“The irony, of course, is that those other skills are actually considerably more important and valuable to employers. Employers want to know that anyone they hire, possesses the requisite grey matter and the preferred way to do that is by assessing academic achievement.”
After years of dealing with workplace employers and candidates, Pekarsky gently bursts the cliché of MBA as a golden ticket. “I wouldn’t say employers are asking for or expecting MBAs, but there’s no doubt they still have value. If it’s a competitive situation where employers have choice, preference is going to be given to the candidate with the MBA over the candidate with, a straight B.Comm.”
According to Michelle Partipilo, principal, executive search with the Calgary office of LHH, the global career solutions and talent development company: “An MBA is a good indication that the individual cares about investing in their education and is dedicated to personal and professional growth. It also provides the candidate with an additional differentiator and enhanced marketability, which could lead to better quality and quantity of jobs.
“But other qualities quickly supercede an MBA. For example, if a candidate stays with an employer long enough to have achieved corporate goals, fosters healthy working relationships, and leads with a client-first mindset.” From experience, she notes that: “The first round of a hiring process includes the identification of the relevant skills and experience in a candidate’s résumé necessary to excel in the job. These relevant skills are important to the employer to move the candidate into the next round of the evaluation process, compared to their level of education.
“Key accomplishments are more relevant than simply listing skills. Candidates can leverage their accomplishments to help demonstrate skills, such as through the completion of a challenging mandate or a project that led through to a successful conclusion.”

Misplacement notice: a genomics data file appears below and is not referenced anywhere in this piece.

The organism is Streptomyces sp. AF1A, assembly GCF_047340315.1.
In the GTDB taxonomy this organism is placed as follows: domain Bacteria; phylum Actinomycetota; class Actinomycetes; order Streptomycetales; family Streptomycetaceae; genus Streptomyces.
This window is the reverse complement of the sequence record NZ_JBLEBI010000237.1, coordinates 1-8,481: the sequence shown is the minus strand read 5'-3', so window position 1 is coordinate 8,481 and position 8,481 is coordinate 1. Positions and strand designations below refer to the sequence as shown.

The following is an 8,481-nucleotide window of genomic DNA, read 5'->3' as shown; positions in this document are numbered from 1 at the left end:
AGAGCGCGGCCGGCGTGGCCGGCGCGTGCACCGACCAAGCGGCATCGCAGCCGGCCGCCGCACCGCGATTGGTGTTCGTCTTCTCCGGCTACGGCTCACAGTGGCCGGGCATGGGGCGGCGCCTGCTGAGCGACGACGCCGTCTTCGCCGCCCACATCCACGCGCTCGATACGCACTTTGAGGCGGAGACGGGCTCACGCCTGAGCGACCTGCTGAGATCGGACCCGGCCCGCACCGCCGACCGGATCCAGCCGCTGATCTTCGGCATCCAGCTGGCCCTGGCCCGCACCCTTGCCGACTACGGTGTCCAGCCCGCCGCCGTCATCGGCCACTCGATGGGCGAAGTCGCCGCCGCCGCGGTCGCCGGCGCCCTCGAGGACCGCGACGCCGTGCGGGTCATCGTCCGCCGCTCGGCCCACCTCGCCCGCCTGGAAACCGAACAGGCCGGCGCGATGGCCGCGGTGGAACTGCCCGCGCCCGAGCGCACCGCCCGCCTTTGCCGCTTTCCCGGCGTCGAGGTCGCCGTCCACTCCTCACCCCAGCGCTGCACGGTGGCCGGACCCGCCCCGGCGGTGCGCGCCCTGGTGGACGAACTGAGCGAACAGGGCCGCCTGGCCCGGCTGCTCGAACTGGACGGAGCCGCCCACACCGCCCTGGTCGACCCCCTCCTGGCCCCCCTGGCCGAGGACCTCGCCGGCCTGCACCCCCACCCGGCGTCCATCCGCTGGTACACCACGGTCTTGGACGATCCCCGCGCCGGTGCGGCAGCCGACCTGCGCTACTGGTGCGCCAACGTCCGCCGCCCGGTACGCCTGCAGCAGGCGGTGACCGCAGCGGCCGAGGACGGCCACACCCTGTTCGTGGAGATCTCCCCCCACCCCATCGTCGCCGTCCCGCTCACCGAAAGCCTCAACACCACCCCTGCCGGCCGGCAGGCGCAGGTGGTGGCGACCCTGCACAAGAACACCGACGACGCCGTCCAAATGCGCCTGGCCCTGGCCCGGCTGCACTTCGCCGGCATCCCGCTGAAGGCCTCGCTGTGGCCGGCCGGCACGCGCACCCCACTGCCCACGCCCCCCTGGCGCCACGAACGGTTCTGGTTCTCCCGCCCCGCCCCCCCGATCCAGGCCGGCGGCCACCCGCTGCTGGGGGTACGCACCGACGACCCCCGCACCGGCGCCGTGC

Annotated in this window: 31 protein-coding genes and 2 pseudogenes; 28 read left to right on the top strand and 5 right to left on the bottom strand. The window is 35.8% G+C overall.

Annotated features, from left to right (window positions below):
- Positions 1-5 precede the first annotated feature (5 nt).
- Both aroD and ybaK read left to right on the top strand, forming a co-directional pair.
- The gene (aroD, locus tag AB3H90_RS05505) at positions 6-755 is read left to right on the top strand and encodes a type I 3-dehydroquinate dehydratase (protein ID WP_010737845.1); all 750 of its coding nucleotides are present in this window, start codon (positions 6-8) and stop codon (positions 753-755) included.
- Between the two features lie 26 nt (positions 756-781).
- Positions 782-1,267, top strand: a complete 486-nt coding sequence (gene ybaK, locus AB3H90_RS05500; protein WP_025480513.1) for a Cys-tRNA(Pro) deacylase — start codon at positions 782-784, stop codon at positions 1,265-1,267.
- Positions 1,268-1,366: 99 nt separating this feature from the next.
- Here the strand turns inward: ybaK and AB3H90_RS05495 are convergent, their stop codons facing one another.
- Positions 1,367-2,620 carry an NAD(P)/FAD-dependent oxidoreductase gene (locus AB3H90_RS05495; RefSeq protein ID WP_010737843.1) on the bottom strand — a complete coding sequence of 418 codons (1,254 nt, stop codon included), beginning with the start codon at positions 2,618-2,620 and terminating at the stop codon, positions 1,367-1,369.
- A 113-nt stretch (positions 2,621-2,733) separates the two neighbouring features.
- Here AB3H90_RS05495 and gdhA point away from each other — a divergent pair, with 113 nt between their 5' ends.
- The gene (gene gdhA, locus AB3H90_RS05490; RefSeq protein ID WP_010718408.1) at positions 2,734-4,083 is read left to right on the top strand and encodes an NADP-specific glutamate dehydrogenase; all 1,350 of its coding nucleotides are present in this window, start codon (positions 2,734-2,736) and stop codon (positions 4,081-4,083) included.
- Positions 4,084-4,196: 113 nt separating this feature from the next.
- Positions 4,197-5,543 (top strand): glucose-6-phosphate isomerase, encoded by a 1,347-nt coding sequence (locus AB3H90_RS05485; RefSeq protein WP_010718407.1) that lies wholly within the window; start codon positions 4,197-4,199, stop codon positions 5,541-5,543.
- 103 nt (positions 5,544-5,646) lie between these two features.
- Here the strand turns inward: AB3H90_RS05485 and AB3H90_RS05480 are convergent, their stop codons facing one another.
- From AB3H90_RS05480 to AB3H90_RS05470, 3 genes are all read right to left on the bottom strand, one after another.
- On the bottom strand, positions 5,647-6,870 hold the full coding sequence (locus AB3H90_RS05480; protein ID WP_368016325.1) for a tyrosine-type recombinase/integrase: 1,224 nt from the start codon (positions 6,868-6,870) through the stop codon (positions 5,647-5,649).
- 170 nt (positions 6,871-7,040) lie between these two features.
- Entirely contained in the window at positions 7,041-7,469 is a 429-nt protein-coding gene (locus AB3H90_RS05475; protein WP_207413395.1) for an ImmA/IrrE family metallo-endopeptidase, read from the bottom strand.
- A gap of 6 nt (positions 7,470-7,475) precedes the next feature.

Ward Garven, managing director of Stanton Chase in Calgary has much experience recruiting high calibre candidates for Calgary businesses. He points out that, when it comes to résumé protocols and contemporary recruitment, academic achievement is as relevant and important as ever. “Employers are expecting the requisite baseline credentials for executive and future leaders positions. The pressures are high in terms of economic, competitive, societal, political, advancements in technology and shifts in globalization.
“Since the 2009 global financial crisis, employers have been checking the boxes of skills more so than experience. While this has continued, more important is the ability to identify and evaluate to experiences that can be validated in the public domain. Relying on skills listings does very little to determine what a person can actually do that contributes to realize benefits for the organization.”
Garven disputes the dated MBA-as-golden-ticket in business and adds that employers rarely, if ever, specify an MBA as requirement. “They are nice to have at the executive level but I have never seen a situation where an MBA is a mandatory minimum. In a competition, an individual with an MBA might have gained some prior special or distinct experiences and these might advantage that person to a specific need of the organization.”
With admitted and wonderful bias, Haskayne’s personable Oleks Osiyevskyy is realistic about the relevance and value of MBAs. “The three letters, MBA, next to a person’s name in themselves are rarely the main factor that determines recruitment or hiring decisions. Much more important are the opportunities for professional development and growth that an MBA program in a top university opens to a candidate. Successful MBAs take advantage of these opportunities and demonstrate this on their CVs and during the job interviews.”